Raymond Floyd also displayed a martial discipline in his game, learned from his father. Floyd played hundreds of rounds on the Enlisted Men's Course at Fort Bragg as a kid, often with soldiers, went to a military boarding school for two years in high school and served in the Army reserves. He learned the value of playing with a game plan. He once told his sister, the former LPGA player Marlene Floyd, "I visualize the ball taking off like a fighter jet. When I hit it well, I can smell the jet-fuel fumes coming off the ball." Last August, L.B. Floyd, who enlisted in the Army at age 14 with a fake document claiming he was 16, had a military funeral. An officer in dress grays presented Floyd with the ritually folded American flag. He saluted Raymond, and Raymond saluted back.
The link between the military and golf is as old as the game. The word caddie is from a French military word cadet. Bunker is a term of war and a term of golf. So are redan, round, wedge and shot. Bert Yancey, one of the great ball strikers of the 1960s, whose career was diminished by his battle with bipolar disorder, attended West Point. Larry Nelson served in Vietnam then taught himself golf out of the classic instructional book Five Lessons: The Modern Fundamentals of Golf, by Ben Hogan and Herbert Warren Wind, and went on to win 10 PGA Tour events. Arnold Palmer, Sam Snead, Lee Trevino and scores of others, all had stints in the military or the reserves. Bernhard Langer's father was a German soldier who jumped out of a Russian prisoner-of-war train, and Langer himself, after high school, spent 18 months in the German air force. Nick Price served in the Rhodesian air force after high school. When Pine Needles, the Donald Ross course where Annika Sorenstam won the '96 U.S. Women's Open, was undergoing extensive renovations recently, the architect, John Fought, wanted to know precisely what Ross had originally built. Old fuzzy aerial photos, circa 1935, were uncovered. Kernan brought them to a Fort Bragg imaging expert, and within hours the precise depth of the bunkers, the height of mounds, the dimensions of the greens were all known. There's a 1988 movie, based on a book and a real-life experience, titled Bat 21, starring Gene Hackman as Iceal Hambleton, an Air Force colonel shot down in Vietnam who uses golf course design terms to secretly radio his position to Bart Clark, an Air Force captain played by Danny Glover.
Many of the great clubs of England and Scotland have been run by retired military personnel, most notably Muirfield, which was ruled for many years by its imperious secretary, the late P.W.T. (Paddy) Hanmer, who had been a captain in the British navy. In 1991 he famously refused to allow Payne Stewart, who had just won the U.S. Open, to play the course on a day it was not open for guest play. "The members want the voice of authority in their lives, and the military man has that voice," another club secretary, a retired British army lieutenant colonel named J.G. Tedford, once said. "I can say to a senior member, 'Sir, you are no longer an 18 handicap--you are now a 21.' From me he will accept that. If a committeeman told him that, he'd tell him to bugger off." In the U.S., for good or bad, most country clubs are run by general managers with college degrees, experts at taking polls and letting the majority rule.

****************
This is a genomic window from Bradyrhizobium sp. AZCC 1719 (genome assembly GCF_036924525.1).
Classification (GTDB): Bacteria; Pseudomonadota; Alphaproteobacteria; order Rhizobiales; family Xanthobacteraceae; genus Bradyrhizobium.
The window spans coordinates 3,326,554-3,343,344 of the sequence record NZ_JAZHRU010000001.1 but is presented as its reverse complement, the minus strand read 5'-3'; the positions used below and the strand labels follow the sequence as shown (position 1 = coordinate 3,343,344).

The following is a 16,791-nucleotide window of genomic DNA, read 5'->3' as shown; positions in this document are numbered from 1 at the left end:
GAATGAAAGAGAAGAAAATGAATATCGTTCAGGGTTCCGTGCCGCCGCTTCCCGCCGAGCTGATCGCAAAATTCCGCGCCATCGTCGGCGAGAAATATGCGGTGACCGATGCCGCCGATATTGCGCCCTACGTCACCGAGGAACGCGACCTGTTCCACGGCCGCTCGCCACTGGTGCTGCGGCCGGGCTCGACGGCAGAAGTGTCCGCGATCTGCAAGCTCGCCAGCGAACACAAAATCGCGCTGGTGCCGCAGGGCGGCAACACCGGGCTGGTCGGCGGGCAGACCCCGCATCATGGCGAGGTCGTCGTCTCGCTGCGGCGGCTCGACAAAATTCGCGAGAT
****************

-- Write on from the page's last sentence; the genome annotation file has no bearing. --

Fort Bragg doesn't suffer from that problem, but the use of public money brings with it other problems. Abutting the base is an estate called Overhills, a 10,500-acre spread formerly owned by the Rockefellers that had a short Ross course, a fishing pond, tennis courts, horse stables and a shooting range, all the things associated with the country version of the good life. In 1997 the Army bought the estate from the Rockefellers for $29 million. The golf course is completely overgrown, although it could be restored, at a cost in the millions.
There's an ongoing debate about what the Army should do with the land. It's rugged country, and there are enough houses and buildings on it to simulate urban warfare situations. One idea is to use it for military training. Another would take 500 acres of the property and turn it into a luxurious, Army-run, for-profit conference center with its own Ross course. Last week Kernan led a four-wheel-drive tour of the vast tract. He thinks a training site and a fancy conference center could coexist at Overhills. But his fondest wish is to have the restored Overhills course serve as the site for an annual national First Tee championship, an event to which kids from all backgrounds could come and experience competitive golf in a wilderness setting. He knows how much golf can enrich a person's life. He knows, too, that iron was once a word Scots used for sword, and now it's just the thing you take out of your bag when you've run out of fairway woods to hit.